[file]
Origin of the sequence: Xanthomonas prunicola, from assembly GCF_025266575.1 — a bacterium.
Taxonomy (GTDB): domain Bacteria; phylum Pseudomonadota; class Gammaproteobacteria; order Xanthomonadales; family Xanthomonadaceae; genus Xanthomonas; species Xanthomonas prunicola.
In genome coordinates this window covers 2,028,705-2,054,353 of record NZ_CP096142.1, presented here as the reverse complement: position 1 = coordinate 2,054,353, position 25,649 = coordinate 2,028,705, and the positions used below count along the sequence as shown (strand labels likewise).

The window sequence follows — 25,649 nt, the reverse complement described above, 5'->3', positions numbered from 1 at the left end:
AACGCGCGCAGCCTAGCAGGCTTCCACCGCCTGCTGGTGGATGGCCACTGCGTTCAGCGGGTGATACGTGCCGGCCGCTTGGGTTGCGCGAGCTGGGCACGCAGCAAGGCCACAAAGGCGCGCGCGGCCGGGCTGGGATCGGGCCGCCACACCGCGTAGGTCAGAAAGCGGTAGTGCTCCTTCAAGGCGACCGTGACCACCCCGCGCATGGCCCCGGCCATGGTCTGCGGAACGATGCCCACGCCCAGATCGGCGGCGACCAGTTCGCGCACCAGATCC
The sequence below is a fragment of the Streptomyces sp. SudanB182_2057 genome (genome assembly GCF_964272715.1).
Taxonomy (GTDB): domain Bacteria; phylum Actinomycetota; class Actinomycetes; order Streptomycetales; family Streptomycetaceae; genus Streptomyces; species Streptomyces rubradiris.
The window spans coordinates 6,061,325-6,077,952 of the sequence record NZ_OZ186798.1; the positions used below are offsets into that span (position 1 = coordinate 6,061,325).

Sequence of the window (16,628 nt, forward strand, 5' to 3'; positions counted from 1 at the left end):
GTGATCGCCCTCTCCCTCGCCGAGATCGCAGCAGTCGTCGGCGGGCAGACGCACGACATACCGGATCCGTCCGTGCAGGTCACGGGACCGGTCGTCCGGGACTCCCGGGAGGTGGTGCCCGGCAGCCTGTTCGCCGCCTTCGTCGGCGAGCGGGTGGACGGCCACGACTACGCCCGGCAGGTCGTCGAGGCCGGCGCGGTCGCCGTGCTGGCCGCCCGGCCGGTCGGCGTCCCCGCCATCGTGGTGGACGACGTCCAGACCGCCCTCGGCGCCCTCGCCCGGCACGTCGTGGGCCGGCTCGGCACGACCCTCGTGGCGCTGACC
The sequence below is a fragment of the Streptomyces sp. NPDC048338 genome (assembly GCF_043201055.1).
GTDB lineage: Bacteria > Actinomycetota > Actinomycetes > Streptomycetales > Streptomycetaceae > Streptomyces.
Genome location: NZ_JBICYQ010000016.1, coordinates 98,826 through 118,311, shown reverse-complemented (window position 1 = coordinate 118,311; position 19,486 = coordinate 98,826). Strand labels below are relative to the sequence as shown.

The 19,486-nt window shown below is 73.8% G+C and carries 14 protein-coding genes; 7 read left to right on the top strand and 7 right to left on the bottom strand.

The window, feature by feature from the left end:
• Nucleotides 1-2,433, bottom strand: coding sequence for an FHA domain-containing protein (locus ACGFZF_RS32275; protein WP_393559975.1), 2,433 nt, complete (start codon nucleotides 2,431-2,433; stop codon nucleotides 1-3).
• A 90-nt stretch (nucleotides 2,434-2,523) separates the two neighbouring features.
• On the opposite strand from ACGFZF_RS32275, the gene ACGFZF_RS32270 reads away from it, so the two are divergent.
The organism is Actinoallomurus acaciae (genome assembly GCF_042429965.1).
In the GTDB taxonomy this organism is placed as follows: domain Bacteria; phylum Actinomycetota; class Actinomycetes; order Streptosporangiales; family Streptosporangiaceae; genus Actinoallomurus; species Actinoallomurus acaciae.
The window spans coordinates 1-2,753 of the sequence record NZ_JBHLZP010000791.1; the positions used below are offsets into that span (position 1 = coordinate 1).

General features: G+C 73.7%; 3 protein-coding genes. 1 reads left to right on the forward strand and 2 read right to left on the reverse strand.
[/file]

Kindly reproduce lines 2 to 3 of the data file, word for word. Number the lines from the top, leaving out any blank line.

Taxonomy (GTDB): domain Bacteria; phylum Pseudomonadota; class Gammaproteobacteria; order Xanthomonadales; family Xanthomonadaceae; genus Xanthomonas; species Xanthomonas prunicola.
In genome coordinates this window covers 2,028,705-2,054,353 of record NZ_CP096142.1, presented here as the reverse complement: position 1 = coordinate 2,054,353, position 25,649 = coordinate 2,028,705, and the positions used below count along the sequence as shown (strand labels likewise).